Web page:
The future of Atewa Forest Reserve remains uncertain provoking global environmentalists to intensify unrelenting campaign to save the forest described as exceptional biological importance with the finest upland evergreen forest.
The global environmental campaigners include; A Rocha Ghana, Friends of the Earth, Herp Ghana, Rainforest Trust, Ghana Institute of Foresters, the Netherlands Committee of the International Union for Conservation of Nature and Ghana Wildlife Society.
The campaigners have launched a four-day National Exhibition tagged: “Save Atewa, Securing Atewa for wellbeing and prosperity beyond today,” to draw government’s attention to the danger with the inclusion of Atewa Mountain in the Ghana-Chinese deal.
According to Professor Alfred Apau Oteng-Yeboah Chairman of A ROCHA Ghana, the national exhibition forms part of concerted efforts since 2012 to call Government to abort the quest to mine bauxite at the forest reserve and rather elevate it into a National Park.
“Why should a precious, unique and priceless site such as the Atewa forest be destroyed? Who accounts for the endemic animals and plants, many of which are yet to scientifically discovered and named? Who will follow the removal of rocks which predate our current age? Prof Oteng-Yeboah asked.
Prof Oteng-Yeboah who is a retired Professor, Department of Plant and Environmental Biology, University of Ghana said once the Atewa forest is exploited, the contributions that this natural resource provides to the people of Akyem Abuakwa in particular and to Ghana in general would be lost forever.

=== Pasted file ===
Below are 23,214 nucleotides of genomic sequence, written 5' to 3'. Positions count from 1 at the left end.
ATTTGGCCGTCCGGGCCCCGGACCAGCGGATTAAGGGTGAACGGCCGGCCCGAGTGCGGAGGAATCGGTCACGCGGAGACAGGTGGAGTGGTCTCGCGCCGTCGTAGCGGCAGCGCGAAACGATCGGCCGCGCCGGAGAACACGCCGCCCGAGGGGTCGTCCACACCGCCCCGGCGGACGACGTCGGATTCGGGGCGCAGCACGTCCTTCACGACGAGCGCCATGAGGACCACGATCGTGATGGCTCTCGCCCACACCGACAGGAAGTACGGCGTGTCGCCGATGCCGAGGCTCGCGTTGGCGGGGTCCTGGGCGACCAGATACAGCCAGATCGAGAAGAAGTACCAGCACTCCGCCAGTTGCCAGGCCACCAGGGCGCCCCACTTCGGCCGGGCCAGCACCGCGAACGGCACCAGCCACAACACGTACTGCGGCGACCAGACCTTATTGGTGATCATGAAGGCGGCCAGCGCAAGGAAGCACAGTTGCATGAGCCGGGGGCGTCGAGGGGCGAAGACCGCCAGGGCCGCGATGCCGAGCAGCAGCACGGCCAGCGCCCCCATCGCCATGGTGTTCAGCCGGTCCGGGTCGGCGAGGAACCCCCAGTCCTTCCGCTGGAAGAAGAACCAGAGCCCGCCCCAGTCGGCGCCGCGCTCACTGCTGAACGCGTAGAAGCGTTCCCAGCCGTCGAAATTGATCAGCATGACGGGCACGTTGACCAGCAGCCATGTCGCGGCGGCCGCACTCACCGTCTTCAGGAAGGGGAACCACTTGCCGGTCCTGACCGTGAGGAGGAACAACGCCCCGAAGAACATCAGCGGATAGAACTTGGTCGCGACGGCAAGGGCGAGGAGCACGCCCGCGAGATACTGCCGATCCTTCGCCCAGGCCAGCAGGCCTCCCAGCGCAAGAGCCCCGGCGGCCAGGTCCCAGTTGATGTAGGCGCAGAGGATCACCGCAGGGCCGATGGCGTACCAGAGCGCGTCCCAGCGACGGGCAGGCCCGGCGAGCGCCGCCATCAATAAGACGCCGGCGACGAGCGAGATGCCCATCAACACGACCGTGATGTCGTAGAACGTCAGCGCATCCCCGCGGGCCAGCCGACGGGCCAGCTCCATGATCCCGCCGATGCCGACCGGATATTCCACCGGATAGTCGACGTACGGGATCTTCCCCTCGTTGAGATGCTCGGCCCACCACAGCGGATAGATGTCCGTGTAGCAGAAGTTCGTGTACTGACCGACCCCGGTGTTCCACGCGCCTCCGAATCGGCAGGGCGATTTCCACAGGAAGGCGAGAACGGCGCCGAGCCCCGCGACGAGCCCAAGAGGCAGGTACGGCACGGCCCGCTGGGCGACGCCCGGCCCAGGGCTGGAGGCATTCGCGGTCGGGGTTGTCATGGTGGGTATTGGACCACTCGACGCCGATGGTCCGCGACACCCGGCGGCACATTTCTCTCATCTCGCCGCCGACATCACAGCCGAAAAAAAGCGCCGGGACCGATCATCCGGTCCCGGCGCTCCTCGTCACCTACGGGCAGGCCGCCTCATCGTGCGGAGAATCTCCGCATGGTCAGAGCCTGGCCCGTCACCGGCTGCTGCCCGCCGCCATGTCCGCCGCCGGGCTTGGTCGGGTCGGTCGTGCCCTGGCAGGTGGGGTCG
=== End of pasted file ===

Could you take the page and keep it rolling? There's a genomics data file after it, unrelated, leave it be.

“It should be made known that, no jobs will be created with the mining exploitation and the there is no scientific mining anywhere without destruction,” Prof Oteng-Yeboah noted.
Mr Francis Awotwe, a member of the concerned citizens of the Atewa Landscape a non-governmental organisation stated, “Over the years, we have been advocating together with the support of A ROCHA for Atewa forest.
“We are here now with a national exhibition and the most important thing is to call Government rather to elevate the Atewa Forest Reserve into a National Park.”
He explained that the campaign for Atewa was not because of Government’s decision to mine bauxite over there but this advocacy had gone on long ago.
He also urged government to consider other economic options instead of mining bauxite in the forest that would destroy it. “A National Park with a surrounding buffer zone has better economic advantages than the bauxite mining.
“So the economic analysis shows us that the mining option is not the best looking at the economic benefits Government is going to get.”
“We are therefore asking Government to elevate Atewa Forest to the status of the National Park with buffer zones around it,which key businesses would be invested in to provide sustained secure job for the teaming masses for the use of the landscape.
Mr Seth Appiah-Kubi, National Director, A ROCHA Ghana said significant opportunities existed to enhance the water provisioning services of the Atewa Forest, ensure sustainable management of the forest by upgrading it to a national park.
He said such an elevation would position Eastern Region as the hottest tourism destination in Ghana.
“A green development pathway would only thrive and build prosperity if government rescinds all plans to exploit the bauxite in Atewa, and focus on building green jobs, through a thriving organic cocoa production and processing value chain, supported by community incentives to secure good quality water for the downstream users,” Mr Appiah-Kubi stated.